Grants and Contracts Details


Ischemia, caused by spurious thrombosis, accounts for 1 in 4 non-communicable disease deaths, world-wide. Normally platelets respond to vascular damage and secrete a plethora of granule cargo that are essential for recruiting more platelets, their adhesion, and consequent thrombosis. This releasate promotes normal sequelae but can also contribute to disease. Do platelets actively control what they release or are they indiscriminant delivery devices? The answer shapes our understanding of how platelets affect the vascular microenvironment. We, and others, have shown that membrane proteins (v- and t-SNAREs) fuse granule and plasma membranes to allow cargo release. In platelets, VAMPs, SNAP-23, and Syntaxin-11 form a membrane-spanning complex that mediates fusion. Complex formation requires both post-translational modifications and a host of SNARE-regulators. This regulation affects the complexity of the platelet release reaction: controlling its rate, extent, and perhaps content. We hypothesize that the platelet secretory machinery is a viable target to modulate thrombosis with only modest effects on hemostasis. We propose three Aims: 1) Define the extent of platelet secretion heterogeneity and its effects on hemostasis and thrombosis. Using kinetic experiments and agonist titrations, we will define platelet secretion heterogeneity. We will also genetically titrate the secretory machinery to determine how thrombosis and hemostasis is influenced when secretion is altered. 2) Define the mechanisms by which enzymatic, post-translational modifications of SNAREs modulate platelet exocytosis. We will alter the dynamic acylation of Syntaxin-11 and SNAP-23 with acyltransferase and thioesterase inhibitors to define how this modification affects secretion. SNAP-23 is also phosphorylated by IêB kinase (IKK). We will determine the role of that modification and whether IKK inhibitors can be used to affect thrombosis. 3) Identify and define new elements of the molecular machinery required for platelet exocytosis. We will probe the roles of two new secretory elements, á-synuclein and RalA/B, to determine how they affect hemostasis. The proposed studies expand our knowledge of the molecular requirements and the sequence of protein-protein interactions controlling platelet exocytosis. In sum, the work is significant at the clinical level since our data are vital to interpreting the correlations identified by from Precision Medicine Initiatives and Genome-Wide Association Studies of thrombotic risk factors. The mechanistic understanding generated by our studies is essential as we seek to evaluate the physiological relevance of these gene/risk associations.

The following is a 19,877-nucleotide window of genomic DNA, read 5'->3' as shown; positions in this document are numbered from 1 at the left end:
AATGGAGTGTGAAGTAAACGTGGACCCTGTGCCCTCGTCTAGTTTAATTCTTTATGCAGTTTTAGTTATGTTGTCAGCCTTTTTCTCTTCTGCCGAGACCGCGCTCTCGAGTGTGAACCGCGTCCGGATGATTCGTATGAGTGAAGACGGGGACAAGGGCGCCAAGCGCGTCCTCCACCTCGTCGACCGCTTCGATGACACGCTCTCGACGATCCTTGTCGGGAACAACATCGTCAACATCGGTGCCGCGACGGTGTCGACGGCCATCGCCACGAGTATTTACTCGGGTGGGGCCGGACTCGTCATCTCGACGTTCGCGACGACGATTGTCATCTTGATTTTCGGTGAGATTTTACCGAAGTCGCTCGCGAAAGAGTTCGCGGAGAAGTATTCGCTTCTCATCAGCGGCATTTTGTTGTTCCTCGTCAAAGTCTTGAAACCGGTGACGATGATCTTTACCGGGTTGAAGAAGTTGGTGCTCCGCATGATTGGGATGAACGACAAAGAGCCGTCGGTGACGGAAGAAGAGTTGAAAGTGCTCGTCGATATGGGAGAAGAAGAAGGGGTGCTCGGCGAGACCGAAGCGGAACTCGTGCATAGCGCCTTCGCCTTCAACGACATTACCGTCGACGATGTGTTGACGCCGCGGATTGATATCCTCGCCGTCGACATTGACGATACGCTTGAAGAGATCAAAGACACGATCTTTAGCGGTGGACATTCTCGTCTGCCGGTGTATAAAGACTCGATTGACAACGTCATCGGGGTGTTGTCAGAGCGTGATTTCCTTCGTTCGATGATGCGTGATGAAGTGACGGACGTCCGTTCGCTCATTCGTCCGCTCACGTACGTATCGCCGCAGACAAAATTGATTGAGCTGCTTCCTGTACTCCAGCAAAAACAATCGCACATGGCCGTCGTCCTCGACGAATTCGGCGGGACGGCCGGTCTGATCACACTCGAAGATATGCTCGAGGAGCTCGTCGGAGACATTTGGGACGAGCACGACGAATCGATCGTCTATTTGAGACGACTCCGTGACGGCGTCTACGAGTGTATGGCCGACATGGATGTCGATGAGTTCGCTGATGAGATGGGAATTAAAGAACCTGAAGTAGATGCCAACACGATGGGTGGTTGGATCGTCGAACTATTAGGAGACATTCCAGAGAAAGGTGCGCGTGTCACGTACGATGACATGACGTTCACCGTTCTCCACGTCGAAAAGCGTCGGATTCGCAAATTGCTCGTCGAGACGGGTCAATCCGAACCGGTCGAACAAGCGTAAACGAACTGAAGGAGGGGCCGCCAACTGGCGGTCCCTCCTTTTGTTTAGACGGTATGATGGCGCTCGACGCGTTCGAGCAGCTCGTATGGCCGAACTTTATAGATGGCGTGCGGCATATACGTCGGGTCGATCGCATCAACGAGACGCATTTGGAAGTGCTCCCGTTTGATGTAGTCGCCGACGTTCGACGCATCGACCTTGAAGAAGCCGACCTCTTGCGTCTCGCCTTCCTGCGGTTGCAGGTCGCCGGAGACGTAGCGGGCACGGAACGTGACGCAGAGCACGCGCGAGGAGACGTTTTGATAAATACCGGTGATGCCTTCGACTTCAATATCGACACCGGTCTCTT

Effective start/end date7/1/963/31/20


  • National Heart Lung and Blood Institute: $1,341,679.00


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